If female doctors were on even playing field with their male colleagues, we should have reached parity long ago. As Dr Julie Silver, associate professor at Harvard Medical School, told me: “Medicine should be leading the way” in gender equity. Instead, women are at a disadvantage beginning in medical school.
The most important part of our education involves interacting with patients and winning their trust. If patients do not wish to talk to us because they mistrust women or minorities, this has serious consequences for our education.
According to a survey by Stat News and Medscape, 41% of women in medicine reported a patient making an offensive remark about their gender, compared with 6% of men. About 1 in 5 physicians reported a patient making an offensive remark about their race.
As Dr Huma Farid, a South Asian obstetrician at Beth Israel Deaconess Hospital, explained: “When people look at a white woman, they think she’s a nurse. When they look at me, they think I’m there to collect their tray.” We are rarely given any forum to discuss that doubt or even open bias and discrimination.
Our medical educators are also affected by gender bias. Male medical students are more likely to be labeled as “quick learners” than women, and that gap actually grows through medical training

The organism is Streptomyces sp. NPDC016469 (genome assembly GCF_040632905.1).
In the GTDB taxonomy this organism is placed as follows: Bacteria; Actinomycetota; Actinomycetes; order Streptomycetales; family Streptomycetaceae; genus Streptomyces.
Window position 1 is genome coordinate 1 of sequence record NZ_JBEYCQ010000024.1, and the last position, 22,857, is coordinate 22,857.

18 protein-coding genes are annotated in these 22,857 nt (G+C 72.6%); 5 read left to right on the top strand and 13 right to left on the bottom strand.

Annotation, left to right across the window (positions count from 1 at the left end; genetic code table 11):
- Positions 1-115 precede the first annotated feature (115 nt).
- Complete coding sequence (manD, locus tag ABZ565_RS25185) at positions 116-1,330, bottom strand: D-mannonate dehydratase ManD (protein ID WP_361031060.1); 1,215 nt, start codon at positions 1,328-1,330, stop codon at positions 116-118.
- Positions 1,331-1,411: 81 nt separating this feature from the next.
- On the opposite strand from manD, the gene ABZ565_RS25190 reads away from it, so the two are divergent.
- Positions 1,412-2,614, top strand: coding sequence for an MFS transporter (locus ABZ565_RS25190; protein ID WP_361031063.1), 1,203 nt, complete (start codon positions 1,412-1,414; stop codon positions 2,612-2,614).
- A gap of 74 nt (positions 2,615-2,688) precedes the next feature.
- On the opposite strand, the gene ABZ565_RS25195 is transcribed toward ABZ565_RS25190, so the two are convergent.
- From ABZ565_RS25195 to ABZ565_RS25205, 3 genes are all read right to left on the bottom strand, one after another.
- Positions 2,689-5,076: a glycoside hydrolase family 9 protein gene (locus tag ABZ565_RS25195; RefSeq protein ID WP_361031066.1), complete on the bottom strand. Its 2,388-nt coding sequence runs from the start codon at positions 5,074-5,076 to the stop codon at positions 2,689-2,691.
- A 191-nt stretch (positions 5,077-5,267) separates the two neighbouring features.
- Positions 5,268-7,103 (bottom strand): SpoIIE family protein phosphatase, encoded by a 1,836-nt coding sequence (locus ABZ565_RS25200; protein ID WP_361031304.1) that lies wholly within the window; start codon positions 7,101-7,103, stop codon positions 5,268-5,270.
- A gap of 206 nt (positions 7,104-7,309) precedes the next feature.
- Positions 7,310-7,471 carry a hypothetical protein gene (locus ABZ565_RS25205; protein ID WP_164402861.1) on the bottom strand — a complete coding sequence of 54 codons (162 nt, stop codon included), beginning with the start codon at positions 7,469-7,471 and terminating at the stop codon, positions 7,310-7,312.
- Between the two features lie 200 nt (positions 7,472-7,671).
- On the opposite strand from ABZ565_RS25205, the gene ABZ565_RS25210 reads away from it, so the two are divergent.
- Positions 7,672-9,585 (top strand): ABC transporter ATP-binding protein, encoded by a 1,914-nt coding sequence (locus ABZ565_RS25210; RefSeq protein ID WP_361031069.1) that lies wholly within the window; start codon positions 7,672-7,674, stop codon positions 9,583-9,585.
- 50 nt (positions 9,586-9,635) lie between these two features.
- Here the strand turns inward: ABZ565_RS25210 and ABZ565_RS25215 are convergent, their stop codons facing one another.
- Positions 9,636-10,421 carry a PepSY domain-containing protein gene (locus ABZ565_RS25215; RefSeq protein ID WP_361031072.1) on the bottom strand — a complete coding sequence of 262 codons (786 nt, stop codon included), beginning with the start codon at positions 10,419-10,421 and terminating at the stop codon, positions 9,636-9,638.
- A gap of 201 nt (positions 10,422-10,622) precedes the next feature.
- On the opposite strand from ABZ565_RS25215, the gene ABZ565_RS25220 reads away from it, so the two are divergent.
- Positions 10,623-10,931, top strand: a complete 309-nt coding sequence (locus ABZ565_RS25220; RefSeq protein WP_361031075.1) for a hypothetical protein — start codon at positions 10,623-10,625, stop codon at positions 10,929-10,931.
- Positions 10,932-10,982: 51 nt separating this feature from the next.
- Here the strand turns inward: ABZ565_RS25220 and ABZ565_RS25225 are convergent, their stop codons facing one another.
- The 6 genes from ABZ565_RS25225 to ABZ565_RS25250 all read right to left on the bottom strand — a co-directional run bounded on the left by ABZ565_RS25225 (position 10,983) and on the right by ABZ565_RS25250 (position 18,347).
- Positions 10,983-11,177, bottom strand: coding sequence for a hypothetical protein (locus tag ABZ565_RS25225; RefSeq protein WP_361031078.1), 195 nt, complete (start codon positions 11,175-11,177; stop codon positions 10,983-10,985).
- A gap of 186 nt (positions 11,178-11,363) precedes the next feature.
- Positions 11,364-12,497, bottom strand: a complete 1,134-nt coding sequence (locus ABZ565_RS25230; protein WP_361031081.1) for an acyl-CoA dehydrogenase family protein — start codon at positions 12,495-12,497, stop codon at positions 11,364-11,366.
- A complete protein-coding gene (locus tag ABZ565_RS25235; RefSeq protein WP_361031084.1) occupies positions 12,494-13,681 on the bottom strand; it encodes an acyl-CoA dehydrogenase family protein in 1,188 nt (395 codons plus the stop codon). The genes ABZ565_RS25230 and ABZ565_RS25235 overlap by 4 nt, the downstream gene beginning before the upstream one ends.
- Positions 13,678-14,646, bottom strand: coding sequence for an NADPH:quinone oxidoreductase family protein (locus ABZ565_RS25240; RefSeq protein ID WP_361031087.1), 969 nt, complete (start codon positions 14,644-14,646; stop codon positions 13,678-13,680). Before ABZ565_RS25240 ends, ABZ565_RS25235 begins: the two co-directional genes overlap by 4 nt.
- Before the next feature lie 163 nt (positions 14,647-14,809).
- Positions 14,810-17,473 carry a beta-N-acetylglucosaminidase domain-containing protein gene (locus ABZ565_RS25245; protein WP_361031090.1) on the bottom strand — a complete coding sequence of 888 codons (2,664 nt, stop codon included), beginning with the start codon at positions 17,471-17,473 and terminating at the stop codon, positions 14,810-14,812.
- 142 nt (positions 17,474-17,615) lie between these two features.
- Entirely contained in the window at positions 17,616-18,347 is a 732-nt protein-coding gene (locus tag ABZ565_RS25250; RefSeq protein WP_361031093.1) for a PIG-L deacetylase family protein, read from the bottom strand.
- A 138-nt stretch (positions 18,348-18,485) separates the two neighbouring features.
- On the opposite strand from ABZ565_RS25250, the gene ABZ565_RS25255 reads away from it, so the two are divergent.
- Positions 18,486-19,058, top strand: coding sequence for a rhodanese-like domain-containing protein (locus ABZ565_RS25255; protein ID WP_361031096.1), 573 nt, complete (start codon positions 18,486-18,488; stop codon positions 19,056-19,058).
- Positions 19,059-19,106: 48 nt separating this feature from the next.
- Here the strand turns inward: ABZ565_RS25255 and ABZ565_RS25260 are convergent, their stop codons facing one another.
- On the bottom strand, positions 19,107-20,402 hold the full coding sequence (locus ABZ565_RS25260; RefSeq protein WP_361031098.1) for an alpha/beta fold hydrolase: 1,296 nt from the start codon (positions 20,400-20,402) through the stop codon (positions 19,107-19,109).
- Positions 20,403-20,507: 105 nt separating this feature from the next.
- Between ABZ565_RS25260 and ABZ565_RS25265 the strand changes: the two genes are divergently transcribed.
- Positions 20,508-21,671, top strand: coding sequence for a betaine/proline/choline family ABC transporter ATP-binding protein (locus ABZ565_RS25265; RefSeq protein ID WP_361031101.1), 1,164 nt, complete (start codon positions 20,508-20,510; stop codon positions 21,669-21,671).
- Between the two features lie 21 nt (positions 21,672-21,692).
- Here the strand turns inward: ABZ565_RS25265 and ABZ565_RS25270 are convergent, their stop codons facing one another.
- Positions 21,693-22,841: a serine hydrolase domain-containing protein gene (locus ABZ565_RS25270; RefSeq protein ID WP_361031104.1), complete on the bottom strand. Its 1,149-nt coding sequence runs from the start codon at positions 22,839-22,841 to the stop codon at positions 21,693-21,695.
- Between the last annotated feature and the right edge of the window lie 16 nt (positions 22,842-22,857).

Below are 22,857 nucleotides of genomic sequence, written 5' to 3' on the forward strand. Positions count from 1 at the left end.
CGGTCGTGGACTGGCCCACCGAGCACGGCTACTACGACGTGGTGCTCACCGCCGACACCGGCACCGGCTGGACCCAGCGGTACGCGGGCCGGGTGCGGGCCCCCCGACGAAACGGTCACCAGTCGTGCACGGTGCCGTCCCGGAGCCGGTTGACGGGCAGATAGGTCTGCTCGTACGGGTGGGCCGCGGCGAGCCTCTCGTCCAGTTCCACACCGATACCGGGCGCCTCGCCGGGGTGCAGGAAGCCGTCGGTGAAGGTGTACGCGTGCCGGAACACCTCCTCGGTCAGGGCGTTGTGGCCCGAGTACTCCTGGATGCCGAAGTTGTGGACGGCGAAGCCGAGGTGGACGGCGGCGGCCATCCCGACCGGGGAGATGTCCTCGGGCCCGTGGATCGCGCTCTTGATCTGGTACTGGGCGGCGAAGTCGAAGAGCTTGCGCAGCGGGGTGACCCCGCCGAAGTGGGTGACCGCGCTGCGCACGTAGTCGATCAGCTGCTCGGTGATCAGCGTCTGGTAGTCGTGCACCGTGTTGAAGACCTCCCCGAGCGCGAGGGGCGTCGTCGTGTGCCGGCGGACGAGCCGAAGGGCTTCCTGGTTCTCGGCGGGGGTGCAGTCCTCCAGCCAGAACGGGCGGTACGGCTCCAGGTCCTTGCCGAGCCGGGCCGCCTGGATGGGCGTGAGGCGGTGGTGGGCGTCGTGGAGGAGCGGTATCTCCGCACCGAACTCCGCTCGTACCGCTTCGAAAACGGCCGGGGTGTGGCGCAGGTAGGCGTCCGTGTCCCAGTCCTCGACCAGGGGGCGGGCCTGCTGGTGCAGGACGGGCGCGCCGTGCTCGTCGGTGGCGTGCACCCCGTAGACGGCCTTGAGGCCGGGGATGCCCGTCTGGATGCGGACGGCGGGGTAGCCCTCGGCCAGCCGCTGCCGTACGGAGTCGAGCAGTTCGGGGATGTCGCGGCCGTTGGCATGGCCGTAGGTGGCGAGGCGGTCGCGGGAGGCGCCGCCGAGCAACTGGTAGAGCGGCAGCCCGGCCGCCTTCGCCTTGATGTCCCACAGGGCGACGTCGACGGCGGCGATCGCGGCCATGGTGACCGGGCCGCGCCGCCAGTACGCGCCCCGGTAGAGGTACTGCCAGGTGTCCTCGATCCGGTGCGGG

Dr Vineet Arora, associate professor at the University of Chicago, says that “because we don’t talk about gender bias openly, students may not believe that it exists.” They will therefore interpret their individual failures and successes as due to their hard work and merit alone, ignorant of the ways some students are at an inherent disadvantage because of who they are.
Evaluations in residency also favor men. One study found that at the beginning of the residency, women residents were rated as slightly better on average than their male peers, but by the end of training were on average 3 to 4 months behind their male counterparts.
Differences in residency evaluations have real consequences for physicians’ careers. They affect their selection in competitive fellowships, research awards, and even the licensing process. Nonetheless, I am aware of no systematic effort at any institution to address bias in these evaluations and help evaluators give trainees a fair shake.
Gender also plays into our ability to work with other professionals in the hospital. Dr Andrea Christopher, a physician at the Veterans Affairs Medical Center in Boise, Idaho, noted that in residency nurses were more likely to help her male colleagues, but did not know how to address the discrepancy.
“I would put in orders, and the male residents would put in orders, and theirs would be done and mine would not,” she said. “And a senior nurse came over to me and said: ‘You just have to do your own EKG, set up your own IV, and collect urine, and eventually they’ll notice.’ I was afraid to discuss this with my superiors because I thought if I complained, it would reflect poorly on me.”
Though we rarely address this prejudice head on, studies have found that in simulated cases, nurses were less likely to help women physicians with procedures, and more likely to view women physicians negatively than male physicians for the same mistakes.